Tag Archive: Dave Filoni


Review by C.J. Bunce

In the hour-long second “season” of Disney Gallery: The Mandalorian–Making of Season 2, executive producer/director Jon Favreau says he hoped to bring all the kinds of Star Wars fans together for a special moment, and he seems to have done that in this year’s superb second season of The Mandalorian, although it’s difficult to compare Disney Gallery‘s eight-episode first season of behind the scenes glimpses to the single, albeit packed, episode fans got from Disney+ this year, released on Christmas Day.  As far as making all the groups of fans happy, expect that fans of the last episode’s special climactic scene won’t get to see a “making of” feature on that component yet.

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Review by C.J. Bunce

With the second season opener “The Marshall,” I thought the new season would be more of the same (see my review here).  A bit light on plot, and so similar to a few episodes from the first season, I figured Jon Favreau, Dave Filoni, & Co. were going to deliver some more good entertainment, but not take too many risks.  Not one week later I had to take that back, as the episode “The Passenger” delivered a spectacular single-story episode reminiscent of Alien and The Thing.  The fourth episode of the season, “The Siege,” was a return of characters from season one and more of the single most important, far-reaching draw for any age group or other demographic, Baby Yoda, given the name Grogu in last week’s episode.  But if you take a look at this season, especially episodes 11, 13, and 14, what you may find is the third greatest Star Wars movie.  Or at least your third favorite.  I’ll avoid spoilers for yesterday’s new episode “The Tragedy” below except to mention the director and that the episode blew me away, but let’s dig into this season so far.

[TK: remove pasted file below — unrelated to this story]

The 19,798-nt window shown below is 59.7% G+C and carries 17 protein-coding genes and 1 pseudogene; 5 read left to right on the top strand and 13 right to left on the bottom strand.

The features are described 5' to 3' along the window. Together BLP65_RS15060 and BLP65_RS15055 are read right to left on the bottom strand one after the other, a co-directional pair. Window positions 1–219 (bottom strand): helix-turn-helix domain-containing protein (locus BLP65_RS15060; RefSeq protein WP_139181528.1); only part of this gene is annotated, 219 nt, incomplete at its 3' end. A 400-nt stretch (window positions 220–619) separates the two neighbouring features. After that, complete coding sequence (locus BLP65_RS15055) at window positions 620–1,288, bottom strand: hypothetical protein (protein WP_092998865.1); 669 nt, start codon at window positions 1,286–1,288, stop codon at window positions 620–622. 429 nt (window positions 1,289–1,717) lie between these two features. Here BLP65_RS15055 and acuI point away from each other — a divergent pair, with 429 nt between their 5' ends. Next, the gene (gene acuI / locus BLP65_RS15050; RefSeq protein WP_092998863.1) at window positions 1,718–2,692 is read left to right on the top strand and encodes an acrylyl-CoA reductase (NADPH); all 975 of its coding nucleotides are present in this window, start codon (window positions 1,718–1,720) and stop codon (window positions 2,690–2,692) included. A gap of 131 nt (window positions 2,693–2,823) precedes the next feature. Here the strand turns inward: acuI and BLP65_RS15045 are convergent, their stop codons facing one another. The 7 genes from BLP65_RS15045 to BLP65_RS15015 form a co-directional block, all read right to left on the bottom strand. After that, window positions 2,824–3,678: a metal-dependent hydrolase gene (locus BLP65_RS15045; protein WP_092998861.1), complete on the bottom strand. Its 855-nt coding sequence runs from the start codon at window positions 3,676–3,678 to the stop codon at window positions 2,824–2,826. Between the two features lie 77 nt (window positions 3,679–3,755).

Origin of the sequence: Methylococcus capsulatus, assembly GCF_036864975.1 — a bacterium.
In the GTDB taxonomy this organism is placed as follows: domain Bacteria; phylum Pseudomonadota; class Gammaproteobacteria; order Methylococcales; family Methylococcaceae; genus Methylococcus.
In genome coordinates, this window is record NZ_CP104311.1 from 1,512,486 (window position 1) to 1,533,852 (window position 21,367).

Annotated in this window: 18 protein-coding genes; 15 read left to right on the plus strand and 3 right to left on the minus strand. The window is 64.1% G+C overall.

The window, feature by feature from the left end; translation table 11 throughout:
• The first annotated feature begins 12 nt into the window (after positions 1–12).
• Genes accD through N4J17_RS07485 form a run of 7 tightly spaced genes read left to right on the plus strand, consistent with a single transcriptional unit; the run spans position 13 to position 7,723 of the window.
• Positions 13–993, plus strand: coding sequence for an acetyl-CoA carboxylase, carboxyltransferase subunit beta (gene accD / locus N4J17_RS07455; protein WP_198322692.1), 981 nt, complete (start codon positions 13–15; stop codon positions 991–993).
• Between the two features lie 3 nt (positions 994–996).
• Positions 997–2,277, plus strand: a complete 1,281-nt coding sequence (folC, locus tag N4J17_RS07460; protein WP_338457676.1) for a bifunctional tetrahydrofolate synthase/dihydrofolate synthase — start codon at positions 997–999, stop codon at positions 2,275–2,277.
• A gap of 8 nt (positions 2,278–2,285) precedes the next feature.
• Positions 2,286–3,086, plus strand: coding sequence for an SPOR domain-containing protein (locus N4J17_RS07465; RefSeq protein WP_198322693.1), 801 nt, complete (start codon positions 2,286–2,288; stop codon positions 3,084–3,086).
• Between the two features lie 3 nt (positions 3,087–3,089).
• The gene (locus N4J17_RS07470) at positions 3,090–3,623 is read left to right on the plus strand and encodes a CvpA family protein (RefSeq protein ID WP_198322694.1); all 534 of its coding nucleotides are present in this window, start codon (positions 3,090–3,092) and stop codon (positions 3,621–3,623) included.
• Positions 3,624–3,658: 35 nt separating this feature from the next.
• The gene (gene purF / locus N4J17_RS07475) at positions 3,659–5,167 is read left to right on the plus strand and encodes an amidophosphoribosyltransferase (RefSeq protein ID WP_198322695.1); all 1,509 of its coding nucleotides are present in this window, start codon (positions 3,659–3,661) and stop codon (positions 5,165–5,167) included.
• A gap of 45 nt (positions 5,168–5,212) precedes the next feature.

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Review by C.J. Bunce

It really is the ultimate holiday gift for your favorite Star Wars fan.  The nostalgia in the ideas for the Disney+ series The Mandalorian, as illustrated and explained in The Art of Star Wars: The Mandalorian, is exactly what fans were hoping for in their next Star Wars experience, probably dating all the way back to the anticipation of the release of Return of the Jedi back in 1983.  There’s a reason for the universal praise for the series, and why it’s one of the best television series of the past ten years, if not one of the best Westerns ever.  Jon Favreau, Doug Chiang, & Co. figured out how to please a diverse fandom.  By including the concept artwork in the end credits for each episode, they took us back to the Ralph McQuarrie paintings that inspired the first Star Wars film.  But those images are only the beginning.

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Review by C.J. Bunce

Even if you couldn’t muddle through the first six seasons of Star Wars: The Clone Wars, which aired from 2008 through 2014, fans of the Disney+ series The Mandalorian now have one reason to take a look back at the animated series.  Earlier this year executive producer and creator Dave Filoni presented a fill-in-the-blanks, seventh and final season of The Clone Wars for Disney+.  Last week on The Mandalorian, Katee Sackhoff (Longmire, Battlestar Galactica) reprised the character Bo-Katan, a Mandalorian she voiced in 2012 and 2013 on the series, with a reference to fan-favorite spin-off character Ahsoka Tano, voiced by Ashley Eckstein in the animated series, and soon to be played by Rosario Dawson (Marvel’s Luke Cage, Men in Black II) in The Mandalorian.  If you want to see some interesting connections between the past in the Star Wars movies–the prequels, the animated series Star Wars Rebels, and more–and the current happenings on The Mandalorian, it’s time to revisit the 2020 season of The Clone Wars.

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If you’ve been watching the new season of The Mandalorian, you might agree that this week’s new episode, The Passenger, may be the best episode yet.  Heck, if we’d have seen it back in the 1970s and 1980s with the original trilogy, we might have rated it even better than the films.  When we reviewed Abrams Books’ last behind the scenes look at the Star Wars franchise in The Art of Star Wars: The Rise of Skywalker, we mentioned we were hoping that the publisher would get the rights for The Mandalorian series so we could get a close-up look at the costumes, props, and production art–and continue with a sixth volume of Abrams’ superb series of behind-the-scenes looks at the franchise.  Well Star Wars fans are in luck.  The Art of Star Wars: The Mandalorian is now available for pre-order here at Amazon, and we have a preview for borg readers below.